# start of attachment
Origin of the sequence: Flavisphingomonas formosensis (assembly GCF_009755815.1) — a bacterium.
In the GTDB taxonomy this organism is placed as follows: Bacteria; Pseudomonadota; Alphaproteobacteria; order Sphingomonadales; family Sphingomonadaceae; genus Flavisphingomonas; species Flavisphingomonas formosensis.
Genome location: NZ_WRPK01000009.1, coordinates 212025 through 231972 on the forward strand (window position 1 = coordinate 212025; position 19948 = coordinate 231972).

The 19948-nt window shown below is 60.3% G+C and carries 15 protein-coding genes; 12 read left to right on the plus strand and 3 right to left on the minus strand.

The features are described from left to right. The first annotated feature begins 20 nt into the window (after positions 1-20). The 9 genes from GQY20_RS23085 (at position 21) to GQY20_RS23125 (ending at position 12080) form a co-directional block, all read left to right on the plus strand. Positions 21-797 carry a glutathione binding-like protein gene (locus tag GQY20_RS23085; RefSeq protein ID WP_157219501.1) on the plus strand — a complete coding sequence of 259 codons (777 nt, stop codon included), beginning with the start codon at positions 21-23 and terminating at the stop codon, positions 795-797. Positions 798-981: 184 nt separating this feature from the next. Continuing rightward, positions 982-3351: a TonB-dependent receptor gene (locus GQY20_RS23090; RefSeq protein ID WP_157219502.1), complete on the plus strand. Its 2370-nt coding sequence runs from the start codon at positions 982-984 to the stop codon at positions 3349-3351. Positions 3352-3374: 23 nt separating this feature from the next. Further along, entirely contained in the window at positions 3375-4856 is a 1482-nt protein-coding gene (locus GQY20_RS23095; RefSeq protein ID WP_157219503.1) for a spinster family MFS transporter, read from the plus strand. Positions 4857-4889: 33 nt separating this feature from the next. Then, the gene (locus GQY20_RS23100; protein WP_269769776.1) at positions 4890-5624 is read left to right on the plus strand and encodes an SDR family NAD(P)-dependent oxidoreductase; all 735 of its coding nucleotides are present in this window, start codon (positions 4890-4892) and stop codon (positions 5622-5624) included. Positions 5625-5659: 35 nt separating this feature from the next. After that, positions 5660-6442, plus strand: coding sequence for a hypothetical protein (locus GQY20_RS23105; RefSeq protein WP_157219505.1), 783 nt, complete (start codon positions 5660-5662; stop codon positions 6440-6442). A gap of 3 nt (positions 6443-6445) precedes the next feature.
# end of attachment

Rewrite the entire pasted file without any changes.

Origin of the sequence: Flavisphingomonas formosensis (assembly GCF_009755815.1) — a bacterium.
In the GTDB taxonomy this organism is placed as follows: Bacteria; Pseudomonadota; Alphaproteobacteria; order Sphingomonadales; family Sphingomonadaceae; genus Flavisphingomonas; species Flavisphingomonas formosensis.
Genome location: NZ_WRPK01000009.1, coordinates 212025 through 231972 on the forward strand (window position 1 = coordinate 212025; position 19948 = coordinate 231972).

The 19948-nt window shown below is 60.3% G+C and carries 15 protein-coding genes; 12 read left to right on the plus strand and 3 right to left on the minus strand.

The features are described from left to right. The first annotated feature begins 20 nt into the window (after positions 1-20). The 9 genes from GQY20_RS23085 (at position 21) to GQY20_RS23125 (ending at position 12080) form a co-directional block, all read left to right on the plus strand. Positions 21-797 carry a glutathione binding-like protein gene (locus tag GQY20_RS23085; RefSeq protein ID WP_157219501.1) on the plus strand — a complete coding sequence of 259 codons (777 nt, stop codon included), beginning with the start codon at positions 21-23 and terminating at the stop codon, positions 795-797. Positions 798-981: 184 nt separating this feature from the next. Continuing rightward, positions 982-3351: a TonB-dependent receptor gene (locus GQY20_RS23090; RefSeq protein ID WP_157219502.1), complete on the plus strand. Its 2370-nt coding sequence runs from the start codon at positions 982-984 to the stop codon at positions 3349-3351. Positions 3352-3374: 23 nt separating this feature from the next. Further along, entirely contained in the window at positions 3375-4856 is a 1482-nt protein-coding gene (locus GQY20_RS23095; RefSeq protein ID WP_157219503.1) for a spinster family MFS transporter, read from the plus strand. Positions 4857-4889: 33 nt separating this feature from the next. Then, the gene (locus GQY20_RS23100; protein WP_269769776.1) at positions 4890-5624 is read left to right on the plus strand and encodes an SDR family NAD(P)-dependent oxidoreductase; all 735 of its coding nucleotides are present in this window, start codon (positions 4890-4892) and stop codon (positions 5622-5624) included. Positions 5625-5659: 35 nt separating this feature from the next. After that, positions 5660-6442, plus strand: coding sequence for a hypothetical protein (locus GQY20_RS23105; RefSeq protein WP_157219505.1), 783 nt, complete (start codon positions 5660-5662; stop codon positions 6440-6442). A gap of 3 nt (positions 6443-6445) precedes the next feature.